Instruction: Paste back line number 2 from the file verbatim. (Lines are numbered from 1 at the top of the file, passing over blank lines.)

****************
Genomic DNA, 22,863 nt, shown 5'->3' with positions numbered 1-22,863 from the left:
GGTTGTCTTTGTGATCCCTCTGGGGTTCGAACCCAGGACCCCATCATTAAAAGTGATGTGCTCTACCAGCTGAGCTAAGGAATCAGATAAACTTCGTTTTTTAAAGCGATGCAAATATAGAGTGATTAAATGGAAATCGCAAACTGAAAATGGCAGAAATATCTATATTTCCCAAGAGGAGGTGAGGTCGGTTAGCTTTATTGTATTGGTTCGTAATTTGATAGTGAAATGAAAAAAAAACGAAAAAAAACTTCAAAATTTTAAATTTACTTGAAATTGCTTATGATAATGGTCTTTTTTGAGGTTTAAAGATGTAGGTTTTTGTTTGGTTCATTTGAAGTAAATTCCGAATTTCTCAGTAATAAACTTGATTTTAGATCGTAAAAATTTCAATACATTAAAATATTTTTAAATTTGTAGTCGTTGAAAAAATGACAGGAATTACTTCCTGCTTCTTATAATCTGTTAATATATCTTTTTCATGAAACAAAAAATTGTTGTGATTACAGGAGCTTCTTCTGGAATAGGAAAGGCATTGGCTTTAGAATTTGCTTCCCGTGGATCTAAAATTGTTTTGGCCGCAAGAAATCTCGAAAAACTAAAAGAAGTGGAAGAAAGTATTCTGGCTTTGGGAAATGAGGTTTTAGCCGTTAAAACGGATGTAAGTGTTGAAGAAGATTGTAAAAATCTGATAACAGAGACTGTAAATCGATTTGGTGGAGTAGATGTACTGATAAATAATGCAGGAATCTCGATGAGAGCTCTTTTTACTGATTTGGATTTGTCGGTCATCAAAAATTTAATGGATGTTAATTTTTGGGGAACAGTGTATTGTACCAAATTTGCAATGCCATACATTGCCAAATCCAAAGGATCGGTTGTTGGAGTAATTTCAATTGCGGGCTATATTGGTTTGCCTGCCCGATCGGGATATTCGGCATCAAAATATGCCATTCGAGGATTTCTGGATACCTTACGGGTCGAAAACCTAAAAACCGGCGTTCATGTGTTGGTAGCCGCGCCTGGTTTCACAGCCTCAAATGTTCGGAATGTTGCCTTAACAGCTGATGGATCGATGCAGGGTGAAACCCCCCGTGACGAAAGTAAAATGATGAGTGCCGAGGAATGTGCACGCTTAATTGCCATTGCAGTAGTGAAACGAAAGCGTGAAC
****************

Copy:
GGTTGTCTTTGTGATCCCTCTGGGGTTCGAACCCAGGACCCCATCATTAAAAGTGATGTGCTCTACCAGCTGAGCTAAGGAATCAGATAAACTTCGTTTTTTAAAGCGATGCAAATATAGAGTGATTAAATGGAAATCGCAAACTGAAAATGGCAGAAATATCTATATTTCCCAAGAGGAGGTGAGGTCGGTTAGCTTTATTGTATTGGTTCGTAATTTGATAGTGAAATGAAAAAAAAACGAAAAAAAACTTCAAAATTTTAAATTTACTTGAAATTGCTTATGATAATGGTCTTTTTTGAGGTTTAAAGATGTAGGTTTTTGTTTGGTTCATTTGAAGTAAATTCCGAATTTCTCAGTAATAAACTTGATTTTAGATCGTAAAAATTTCAATACATTAAAATATTTTTAAATTTGTAGTCGTTGAAAAAATGACAGGAATTACTTCCTGCTTCTTATAATCTGTTAATATATCTTTTTCATGAAACAAAAAATTGTTGTGATTACAGGAGCTTCTTCTGGAATAGGAAAGGCATTGGCTTTAGAATTTGCTTCCCGTGGATCTAAAATTGTTTTGGCCGCAAGAAATCTCGAAAAACTAAAAGAAGTGGAAGAAAGTATTCTGGCTTTGGGAAATGAGGTTTTAGCCGTTAAAACGGATGTAAGTGTTGAAGAAGATTGTAAAAATCTGATAACAGAGACTGTAAATCGATTTGGTGGAGTAGATGTACTGATAAATAATGCAGGAATCTCGATGAGAGCTCTTTTTACTGATTTGGATTTGTCGGTCATCAAAAATTTAATGGATGTTAATTTTTGGGGAACAGTGTATTGTACCAAATTTGCAATGCCATACATTGCCAAATCCAAAGGATCGGTTGTTGGAGTAATTTCAATTGCGGGCTATATTGGTTTGCCTGCCCGATCGGGATATTCGGCATCAAAATATGCCATTCGAGGATTTCTGGATACCTTACGGGTCGAAAACCTAAAAACCGGCGTTCATGTGTTGGTAGCCGCGCCTGGTTTCACAGCCTCAAATGTTCGGAATGTTGCCTTAACAGCTGATGGATCGATGCAGGGTGAAACCCCCCGTGACGAAAGTAAAATGATGAGTGCCGAGGAATGTGCACGCTTAATTGCCATTGCAGTAGTGAAACGAAAGCGTGAAC